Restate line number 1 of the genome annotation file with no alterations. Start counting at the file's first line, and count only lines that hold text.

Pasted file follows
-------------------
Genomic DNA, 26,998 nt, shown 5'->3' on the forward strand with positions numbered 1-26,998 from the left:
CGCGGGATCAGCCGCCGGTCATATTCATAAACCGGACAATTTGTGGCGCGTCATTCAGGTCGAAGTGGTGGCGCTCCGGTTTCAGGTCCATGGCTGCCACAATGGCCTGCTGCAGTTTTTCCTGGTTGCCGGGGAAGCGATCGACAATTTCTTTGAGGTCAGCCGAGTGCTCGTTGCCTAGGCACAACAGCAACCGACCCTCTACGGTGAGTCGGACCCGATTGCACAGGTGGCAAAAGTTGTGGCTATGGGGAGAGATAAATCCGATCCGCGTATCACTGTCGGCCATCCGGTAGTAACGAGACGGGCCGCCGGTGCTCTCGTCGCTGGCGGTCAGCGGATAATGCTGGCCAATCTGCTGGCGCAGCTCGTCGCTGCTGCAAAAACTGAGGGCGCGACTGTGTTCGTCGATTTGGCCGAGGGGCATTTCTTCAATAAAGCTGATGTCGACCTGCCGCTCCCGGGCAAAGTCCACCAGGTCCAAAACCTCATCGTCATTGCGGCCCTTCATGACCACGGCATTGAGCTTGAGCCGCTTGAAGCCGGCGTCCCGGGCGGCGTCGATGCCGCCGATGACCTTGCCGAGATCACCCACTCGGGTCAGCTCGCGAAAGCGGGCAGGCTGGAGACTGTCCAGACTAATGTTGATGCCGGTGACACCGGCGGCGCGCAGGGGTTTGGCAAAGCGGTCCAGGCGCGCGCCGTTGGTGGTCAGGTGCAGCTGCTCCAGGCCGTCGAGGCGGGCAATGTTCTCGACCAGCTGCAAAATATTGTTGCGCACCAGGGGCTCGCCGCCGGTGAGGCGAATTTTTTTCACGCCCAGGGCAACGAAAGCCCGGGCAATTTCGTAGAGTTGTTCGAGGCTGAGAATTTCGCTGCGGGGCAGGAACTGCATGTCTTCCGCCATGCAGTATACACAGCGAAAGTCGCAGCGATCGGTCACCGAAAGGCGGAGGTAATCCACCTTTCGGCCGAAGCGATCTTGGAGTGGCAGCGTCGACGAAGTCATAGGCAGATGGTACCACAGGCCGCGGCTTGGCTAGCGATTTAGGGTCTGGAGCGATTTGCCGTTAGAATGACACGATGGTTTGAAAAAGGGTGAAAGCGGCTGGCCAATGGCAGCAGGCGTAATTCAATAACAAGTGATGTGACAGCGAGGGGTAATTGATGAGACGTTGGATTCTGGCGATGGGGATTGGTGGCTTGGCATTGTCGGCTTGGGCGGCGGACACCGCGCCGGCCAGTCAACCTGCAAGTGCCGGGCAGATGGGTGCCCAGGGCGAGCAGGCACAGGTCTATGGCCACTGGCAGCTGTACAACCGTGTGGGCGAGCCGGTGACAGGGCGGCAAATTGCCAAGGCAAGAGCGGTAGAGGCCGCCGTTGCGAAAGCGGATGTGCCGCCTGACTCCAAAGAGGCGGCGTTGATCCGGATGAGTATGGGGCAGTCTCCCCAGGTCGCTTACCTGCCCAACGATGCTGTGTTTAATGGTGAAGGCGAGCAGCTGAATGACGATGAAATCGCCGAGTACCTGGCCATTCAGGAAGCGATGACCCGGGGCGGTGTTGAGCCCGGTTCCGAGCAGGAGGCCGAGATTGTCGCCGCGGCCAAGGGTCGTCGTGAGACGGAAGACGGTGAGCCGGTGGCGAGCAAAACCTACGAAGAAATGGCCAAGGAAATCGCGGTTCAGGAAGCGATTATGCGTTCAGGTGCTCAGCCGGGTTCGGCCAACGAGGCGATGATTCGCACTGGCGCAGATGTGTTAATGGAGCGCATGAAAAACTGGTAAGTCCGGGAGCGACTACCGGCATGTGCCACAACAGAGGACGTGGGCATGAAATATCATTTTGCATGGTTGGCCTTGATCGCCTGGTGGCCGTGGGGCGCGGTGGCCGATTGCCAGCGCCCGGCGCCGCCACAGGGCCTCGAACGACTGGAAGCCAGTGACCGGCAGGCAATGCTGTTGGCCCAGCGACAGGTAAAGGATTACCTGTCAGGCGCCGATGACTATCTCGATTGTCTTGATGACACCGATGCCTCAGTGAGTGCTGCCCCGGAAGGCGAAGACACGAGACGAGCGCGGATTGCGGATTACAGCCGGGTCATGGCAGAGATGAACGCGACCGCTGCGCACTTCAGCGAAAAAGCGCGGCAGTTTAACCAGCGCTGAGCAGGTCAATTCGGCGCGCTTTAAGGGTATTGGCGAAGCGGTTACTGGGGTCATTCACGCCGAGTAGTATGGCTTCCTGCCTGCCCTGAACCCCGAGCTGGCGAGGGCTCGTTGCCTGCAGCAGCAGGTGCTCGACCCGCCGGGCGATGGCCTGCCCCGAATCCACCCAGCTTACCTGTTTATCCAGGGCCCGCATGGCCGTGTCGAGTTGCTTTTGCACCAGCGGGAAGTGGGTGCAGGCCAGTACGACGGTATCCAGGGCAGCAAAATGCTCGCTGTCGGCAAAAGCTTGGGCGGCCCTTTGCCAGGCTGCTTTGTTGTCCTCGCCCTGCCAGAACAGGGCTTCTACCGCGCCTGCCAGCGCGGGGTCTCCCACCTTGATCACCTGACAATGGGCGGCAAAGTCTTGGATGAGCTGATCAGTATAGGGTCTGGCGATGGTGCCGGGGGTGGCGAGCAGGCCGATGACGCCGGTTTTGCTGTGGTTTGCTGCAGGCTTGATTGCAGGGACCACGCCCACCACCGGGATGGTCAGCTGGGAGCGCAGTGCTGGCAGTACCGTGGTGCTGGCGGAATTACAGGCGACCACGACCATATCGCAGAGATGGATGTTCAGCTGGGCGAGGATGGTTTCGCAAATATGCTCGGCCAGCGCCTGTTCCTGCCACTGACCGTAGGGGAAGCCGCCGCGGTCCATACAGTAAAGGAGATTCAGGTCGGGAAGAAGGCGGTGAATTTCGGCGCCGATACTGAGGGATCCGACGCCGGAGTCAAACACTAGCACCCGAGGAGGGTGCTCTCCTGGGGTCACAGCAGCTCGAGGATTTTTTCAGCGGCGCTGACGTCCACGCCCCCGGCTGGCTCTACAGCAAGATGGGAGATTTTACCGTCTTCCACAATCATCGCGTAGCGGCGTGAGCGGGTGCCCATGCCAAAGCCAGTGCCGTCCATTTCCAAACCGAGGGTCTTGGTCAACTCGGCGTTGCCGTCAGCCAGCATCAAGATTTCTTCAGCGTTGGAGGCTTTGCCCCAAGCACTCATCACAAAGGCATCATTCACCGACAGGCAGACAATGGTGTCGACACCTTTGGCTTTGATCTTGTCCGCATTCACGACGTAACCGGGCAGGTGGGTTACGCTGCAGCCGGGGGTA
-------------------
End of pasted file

Genomic DNA, 26,998 nt, shown 5'->3' on the forward strand with positions numbered 1-26,998 from the left: